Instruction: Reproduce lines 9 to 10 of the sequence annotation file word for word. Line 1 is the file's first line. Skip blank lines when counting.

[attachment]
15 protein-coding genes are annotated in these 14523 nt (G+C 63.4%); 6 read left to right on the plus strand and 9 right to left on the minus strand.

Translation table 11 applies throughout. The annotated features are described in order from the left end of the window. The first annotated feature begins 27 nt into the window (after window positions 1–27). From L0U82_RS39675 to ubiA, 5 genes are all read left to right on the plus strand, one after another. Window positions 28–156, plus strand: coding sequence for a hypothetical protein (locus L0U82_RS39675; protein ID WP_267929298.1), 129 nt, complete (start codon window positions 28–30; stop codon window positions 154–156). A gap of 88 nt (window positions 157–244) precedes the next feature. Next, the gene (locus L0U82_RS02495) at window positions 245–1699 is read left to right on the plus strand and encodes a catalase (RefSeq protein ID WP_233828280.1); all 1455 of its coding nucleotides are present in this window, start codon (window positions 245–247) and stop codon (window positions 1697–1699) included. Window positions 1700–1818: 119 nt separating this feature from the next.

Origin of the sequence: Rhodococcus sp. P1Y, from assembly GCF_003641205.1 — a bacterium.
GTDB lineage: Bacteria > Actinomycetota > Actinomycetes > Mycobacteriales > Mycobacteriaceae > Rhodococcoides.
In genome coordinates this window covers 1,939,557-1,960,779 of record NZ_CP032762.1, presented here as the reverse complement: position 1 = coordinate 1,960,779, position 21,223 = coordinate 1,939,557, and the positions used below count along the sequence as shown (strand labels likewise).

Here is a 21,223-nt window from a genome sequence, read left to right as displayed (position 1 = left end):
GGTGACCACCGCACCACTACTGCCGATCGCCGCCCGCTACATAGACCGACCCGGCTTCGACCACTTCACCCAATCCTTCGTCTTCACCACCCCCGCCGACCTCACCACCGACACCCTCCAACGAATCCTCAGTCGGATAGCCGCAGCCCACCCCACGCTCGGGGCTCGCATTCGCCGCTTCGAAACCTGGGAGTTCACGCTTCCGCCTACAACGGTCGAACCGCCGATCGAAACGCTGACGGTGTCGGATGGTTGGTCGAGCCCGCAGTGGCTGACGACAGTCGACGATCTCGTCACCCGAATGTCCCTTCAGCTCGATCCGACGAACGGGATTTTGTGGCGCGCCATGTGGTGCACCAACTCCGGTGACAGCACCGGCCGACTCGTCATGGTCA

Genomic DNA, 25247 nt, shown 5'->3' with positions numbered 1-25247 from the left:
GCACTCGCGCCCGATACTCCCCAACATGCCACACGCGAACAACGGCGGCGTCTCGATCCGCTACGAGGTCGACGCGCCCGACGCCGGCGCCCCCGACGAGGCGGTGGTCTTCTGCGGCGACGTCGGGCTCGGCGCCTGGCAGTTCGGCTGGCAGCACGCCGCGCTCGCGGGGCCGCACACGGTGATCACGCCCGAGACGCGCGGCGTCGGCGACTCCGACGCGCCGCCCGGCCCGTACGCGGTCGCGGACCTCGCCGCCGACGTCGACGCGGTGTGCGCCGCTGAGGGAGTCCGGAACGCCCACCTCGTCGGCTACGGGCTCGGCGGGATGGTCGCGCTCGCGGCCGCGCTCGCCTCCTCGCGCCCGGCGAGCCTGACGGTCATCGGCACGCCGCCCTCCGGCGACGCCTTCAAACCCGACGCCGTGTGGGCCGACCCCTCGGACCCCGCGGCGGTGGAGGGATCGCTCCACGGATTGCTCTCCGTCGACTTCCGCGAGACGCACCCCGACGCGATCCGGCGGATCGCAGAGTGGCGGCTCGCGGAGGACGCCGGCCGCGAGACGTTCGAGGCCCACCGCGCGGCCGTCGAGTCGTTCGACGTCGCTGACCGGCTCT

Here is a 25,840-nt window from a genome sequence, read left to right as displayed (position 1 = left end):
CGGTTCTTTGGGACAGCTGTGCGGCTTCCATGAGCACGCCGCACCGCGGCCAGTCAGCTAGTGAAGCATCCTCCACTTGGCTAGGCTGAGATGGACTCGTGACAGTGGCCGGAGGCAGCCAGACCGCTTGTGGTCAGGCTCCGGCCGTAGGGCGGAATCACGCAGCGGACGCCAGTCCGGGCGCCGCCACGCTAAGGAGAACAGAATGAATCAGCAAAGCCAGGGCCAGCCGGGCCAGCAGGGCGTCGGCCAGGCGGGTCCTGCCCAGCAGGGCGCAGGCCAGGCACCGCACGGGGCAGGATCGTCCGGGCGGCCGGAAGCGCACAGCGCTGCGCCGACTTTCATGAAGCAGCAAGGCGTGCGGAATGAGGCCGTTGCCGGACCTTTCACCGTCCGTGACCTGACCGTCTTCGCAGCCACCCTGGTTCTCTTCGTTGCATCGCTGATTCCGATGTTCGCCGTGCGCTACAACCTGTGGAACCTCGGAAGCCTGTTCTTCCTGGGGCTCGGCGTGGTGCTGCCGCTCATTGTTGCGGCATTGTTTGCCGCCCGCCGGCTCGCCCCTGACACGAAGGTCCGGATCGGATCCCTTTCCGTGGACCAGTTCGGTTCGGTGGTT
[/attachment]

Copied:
GCACTCGCGCCCGATACTCCCCAACATGCCACACGCGAACAACGGCGGCGTCTCGATCCGCTACGAGGTCGACGCGCCCGACGCCGGCGCCCCCGACGAGGCGGTGGTCTTCTGCGGCGACGTCGGGCTCGGCGCCTGGCAGTTCGGCTGGCAGCACGCCGCGCTCGCGGGGCCGCACACGGTGATCACGCCCGAGACGCGCGGCGTCGGCGACTCCGACGCGCCGCCCGGCCCGTACGCGGTCGCGGACCTCGCCGCCGACGTCGACGCGGTGTGCGCCGCTGAGGGAGTCCGGAACGCCCACCTCGTCGGCTACGGGCTCGGCGGGATGGTCGCGCTCGCGGCCGCGCTCGCCTCCTCGCGCCCGGCGAGCCTGACGGTCATCGGCACGCCGCCCTCCGGCGACGCCTTCAAACCCGACGCCGTGTGGGCCGACCCCTCGGACCCCGCGGCGGTGGAGGGATCGCTCCACGGATTGCTCTCCGTCGACTTCCGCGAGACGCACCCCGACGCGATCCGGCGGATCGCAGAGTGGCGGCTCGCGGAGGACGCCGGCCGCGAGACGTTCGAGGCCCACCGCGCGGCCGTCGAGTCGTTCGACGTCGCTGACCGGCTCT

Here is a 25,840-nt window from a genome sequence, read left to right as displayed (position 1 = left end):